A New Manhattan Project for Network Computing
Jonathan Zittrain is a Professor of Law at Harvard Law School, Professor of Computer Science at the Harvard School of Engineering and Applied Sciences, Vice Dean for Library and Information Resources for the Harvard Law School Library, and Co-Founder of the Berkman Center for Internet & Society. Previously, he was the Chair in Internet Governance and Regulation at Oxford University and a principal of the Oxford Internet Institute. He was also a visiting professor at the New York University School of Law and Stanford Law School.
Zittrain’s research interests include battles for control of digital property and content, cryptography, electronic privacy, the roles of intermediaries within Internet architecture, and the useful and unobtrusive deployment of technology in education.
He is also the author of The Future of the Internet and How to Stop It, as well as co-editor of the books, Access Denied (MIT Press, 2008), Access Controlled (MIT Press, 2010), and Access Contested (MIT Press, 2011).
Topic: A New Manhattan Project for Network Computing
Jonathan Zittrain: I want to solve the problem. I basically want to defend generative systems so that they stay at the core of our IT ecosystem. Manhattan Project, I think in retrospect, is an unfortunate phrase. What I meant by Manhattan Project was a collective effort, an effort with some urgency, and a sense of sacrifice, of actually being willing to take some time apart from our day to day to make a better system for everybody. What I fear it additionally conveys is a government project to the tune of billions of dollars, carried out in desert labs, in secrecy, that result in nuclear weaponry. None of that is part of the Manhattan Project that I'm calling for. So what I say is, it's time to realize that we can't naively assume these problems will solve themselves. They will in a sense. The market will provide us sterile alternatives, and then problem solved, no more generative problems. But also, no more generative benefits. I want to see if there is a way to realize a sense of community, wherever the generative problem was found, that may help to solve it. I mean, it sounds awfully naïve of me now, as soon as I say the word community, but you look at something like Wikipedia, which is undeniably, at this moment, useful. Who knows if it'll be around two years from now. It's entirely possible it won't. But Wikipedia is a collective hallucination. It is an ethos. It's a sense of, if you see a vandalized page, you should fix it. And out of the thousands of hits per minute that Wikipedia gets, the smallest fraction of people embrace the ethos or even know of it, but that's all it takes. As long as there are more people feeling enough identity with Wikipedia, who call themselves Wikipedians, and obsessively compulsively, instead of playing solitaire that week, or drinking beer, or watching TV, or having an avatar on Second Life, are choosing to sit on Wikipedia and argue about whether it's Kim Jong-Il, should he be the dear leader, or the great leader, depending on how he's deemed? Or whatever it is they're arguing about, they are improving this encyclopedia, and they are outnumbering, for the moment, the number of people who want to subvert it or vandalize it. I think that example of people undertaking something, not for money, but for love or for obsession or for fascination. That can be applied to other generative areas, like keeping the internet itself open.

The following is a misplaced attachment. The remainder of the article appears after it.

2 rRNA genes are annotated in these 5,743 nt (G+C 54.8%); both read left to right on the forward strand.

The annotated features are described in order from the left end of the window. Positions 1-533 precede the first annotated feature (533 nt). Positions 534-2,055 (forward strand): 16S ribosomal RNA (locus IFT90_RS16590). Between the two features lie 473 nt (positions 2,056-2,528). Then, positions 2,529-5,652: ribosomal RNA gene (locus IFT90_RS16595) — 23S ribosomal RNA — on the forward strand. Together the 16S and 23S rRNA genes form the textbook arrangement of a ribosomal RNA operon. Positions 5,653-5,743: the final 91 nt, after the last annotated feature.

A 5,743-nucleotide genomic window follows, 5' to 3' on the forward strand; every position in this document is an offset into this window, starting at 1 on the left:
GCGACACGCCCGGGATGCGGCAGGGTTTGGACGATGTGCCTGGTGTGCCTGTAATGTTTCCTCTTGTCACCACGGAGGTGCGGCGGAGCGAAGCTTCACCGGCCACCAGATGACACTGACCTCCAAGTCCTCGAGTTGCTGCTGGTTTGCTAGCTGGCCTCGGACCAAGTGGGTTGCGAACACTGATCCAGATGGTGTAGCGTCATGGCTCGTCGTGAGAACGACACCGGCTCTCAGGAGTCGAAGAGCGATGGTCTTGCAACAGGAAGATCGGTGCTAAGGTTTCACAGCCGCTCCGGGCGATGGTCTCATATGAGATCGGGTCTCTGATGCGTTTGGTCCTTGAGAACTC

Question: If you could speak to 5,000 web developers about your vision for their role in the future of the internet, what would you say?
Jonathan Zittrain: Well, there's a couple of things I would say. The first thing I would say to a group of web developers is, there are some communities we can form together that help us to solve some of the problems besieging the free web. So for example, there's an effort called StopBadware.org, that I've helped to start. It's at Harvard and Oxford Universities. It's funded by Google, Lenovo, Sun and HP. It has a couple of projects. One is to develop a piece of software that anybody can download that will relay the vital signs of that person's machine back to the rest of the herd. With it, you suddenly, for the first time-- I'm going to steal the phrase back from Bill Gates-- a digital nervous system, that lets you tell what the health is of the stuff attached to the internet right now. What's the weather like today? How many machines are actually rebooting hijacked, versus how many are perfectly happy? And you can measure that by the number of restarts they're doing, the number of popup ads per interval. There's some rough proxies for it. Even asking the user of the machine, "How happy are you with your machine right now?" It also means that before I run new code on the machine that might be dangerous, I could say, "How many machines out in the herd are running this code right now? How many machines, among people who have self-identified as expert web developers, are running this code?" and it will turn out that code like the Jessica Simpson screensaver, which comes bundled with spyware, is something that might be very popular in the rank and file, but not very popular among expert web developers. They have other vices than that. To be able to easily share that, and aggregate that data together, is an example to me of a community mechanism that can help people decide, according to their risk preference, what's good and what's bad, without having to turn to Peter Norton in a lab coat, or to the government, FTC banning stuff, to decide what's good and what's bad.
Recorded on: 3/8/08
Zittrain on what he calls a collective effort, an effort with some urgency, and a sense of sacrifice, of actually being willing to take some time apart from our day to day to make a better system for everybody.
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